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Chapter 10 - Summary Give Me Liberty!: an American History

James Moore
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March 4, 1829—Andrew Jackson sworn in as president
o Career embodied major developments of his era
 Market revolution
 Westward expansion
 Slavery expansion
 Growth of democracy
o Symbolized the triumph of political democracy
 Came from humble beginnings—orphaned during Revolutionary War
What were the social bases for the flourishing democracy of the early mid-nineteenth
Property and Democracy
 No state entering Union after original 13th required property requirements for voting
o 1860, in older states, all except 1 barred property qualifications
The Dorr War
 Exception to property qualifications for voting was Rhode Island
o Must own real estate valued at &134 or rent at $7 per year
o Factory production centered economy
o Growing class of property-less wage earners unable to vote
 October 1841—supported of democratic reform organized a People’s Convention
o Drafted new state Constitution
o Gave right to vote to all adult white men while eliminating full blacks
 Reformers ratified Constitution in extralegal referendum (referendum: a general vote by the electorate on a
single political question that has been referred to them for a direct decision; extralegal: beyond the authority of
the law)
o Inaugurated Thomas Dorr as governor
 President John Tyler sent troops to state
o Movement collapsed
o Dorr imprisoned for 2 years for treason
 Dorr War demonstrated the passions aroused by the continuing exclusion of any group of white men from
Tocqueville on Democracy
 1840, more than 90% of adult white men eligible to vote
 Country lacked traditional nationality = democratic political institutions came to define nation’s sense of its own
 Democracy in America: Two works, published in 1835 and 1840, by the French thinker Alexis de Tocqueville on
the subject of American democracy. Tocqueville stressed the cultural nature of American democracy, and the
importance and prevalence of equality in American life
o Account of society in midst of political transformation
o Came to study prisons
o Realized, to understand America he must understand democracy (disliked—he was an aristocrat)
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o Key insight = democracy was more than right to vote or a particular set of political institutions
o Democracy = “habit of the heart” = culture that encouraged as essential to freedom:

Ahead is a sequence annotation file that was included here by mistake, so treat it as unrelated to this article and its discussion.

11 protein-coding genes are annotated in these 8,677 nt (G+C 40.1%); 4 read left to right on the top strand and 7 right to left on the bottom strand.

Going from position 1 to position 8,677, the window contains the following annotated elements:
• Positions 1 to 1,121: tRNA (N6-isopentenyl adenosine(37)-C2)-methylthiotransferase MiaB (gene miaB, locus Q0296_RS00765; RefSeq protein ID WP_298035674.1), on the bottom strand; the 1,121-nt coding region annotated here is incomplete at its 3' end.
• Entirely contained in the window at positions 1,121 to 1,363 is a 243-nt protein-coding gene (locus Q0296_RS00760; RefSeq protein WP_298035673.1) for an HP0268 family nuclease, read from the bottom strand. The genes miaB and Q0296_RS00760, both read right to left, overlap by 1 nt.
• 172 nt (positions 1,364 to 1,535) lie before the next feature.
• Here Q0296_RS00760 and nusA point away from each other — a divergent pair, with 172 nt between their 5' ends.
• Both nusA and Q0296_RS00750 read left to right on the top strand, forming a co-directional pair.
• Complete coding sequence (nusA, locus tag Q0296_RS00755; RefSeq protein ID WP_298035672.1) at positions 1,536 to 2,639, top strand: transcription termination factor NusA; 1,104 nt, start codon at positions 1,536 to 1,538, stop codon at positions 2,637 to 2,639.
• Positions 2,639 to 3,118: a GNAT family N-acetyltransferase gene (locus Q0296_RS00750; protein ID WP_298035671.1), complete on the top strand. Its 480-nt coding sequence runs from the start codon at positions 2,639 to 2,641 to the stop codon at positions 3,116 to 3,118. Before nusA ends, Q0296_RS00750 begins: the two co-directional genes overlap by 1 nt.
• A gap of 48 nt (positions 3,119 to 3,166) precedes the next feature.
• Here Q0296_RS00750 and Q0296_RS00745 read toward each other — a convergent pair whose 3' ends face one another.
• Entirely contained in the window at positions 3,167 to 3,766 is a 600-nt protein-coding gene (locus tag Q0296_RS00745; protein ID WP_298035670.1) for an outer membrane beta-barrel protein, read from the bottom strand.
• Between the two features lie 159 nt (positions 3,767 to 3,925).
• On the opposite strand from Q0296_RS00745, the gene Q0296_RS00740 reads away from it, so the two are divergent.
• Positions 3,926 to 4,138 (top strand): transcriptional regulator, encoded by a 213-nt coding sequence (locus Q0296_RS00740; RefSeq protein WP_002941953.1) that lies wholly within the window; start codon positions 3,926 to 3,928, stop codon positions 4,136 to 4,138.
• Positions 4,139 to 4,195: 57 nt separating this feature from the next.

 Individual initiative
 Belief in equality
 Active public sphere populated by numerous voluntary organizations
The Information Revolution
 Market Revolution + political democracy = expansion of public sphere + explosion in printing (“information
 Steam power to newspaper printing = mass circulation and 1 cent vs. 6 cents per paper
 New York Sun and New York Herald
o Introduced new style of journalism, emphasizing sensationalism (crime stories, exposes of official
 1820s and 1830s, “alternative” newspapers appeared
o Freedom’s Journal—first black newspapers
o Philadelphia Mechanic’s Advocate—labor publications
o The Liberator and Cherokee Phoenix—1st Native American newspaper
The Limits of Democracy
 Democracy central to freedom and nationality = need to define boundaries
o 1851, United States Magazine and Democratic Review: “principle of universal suffrage” meant that
“white males of age constituted the political nation”
 Gender and racial differences were understood as part of a single, natural hierarchy of innate
 White males = inherently superior in character and abilities
A Racial Democracy
 Blacks portrayed in theatrical presentations by whites in blackface
o Portrayed as stupid, dishonest, and ridiculous
 Authors portrayed them as stereotypes
o Happy slaves prone to superstition or long-suffering but devout Christians
 Franchise: The right to vote
o Revolutionary era: Virginia, South Carolina, and Georgia = only ones to explicitly confine vote to whites
 Other states made voting difficult for blacks though
o 1800—no norther states barred blacks from voting
 Every state that entered union after 1800 (except Maine) limited right to vote to white males
o By 1860, blacks could only vote in 5 New England states (4% of nation’s free black population)
o In effect, race had replaced class as the boundary between free men who could vote
 New white immigrant male could vote immediately upon immigration, free blacks who were
residents for years could not



Chapter 10 - Summary Give Me Liberty!: an American History

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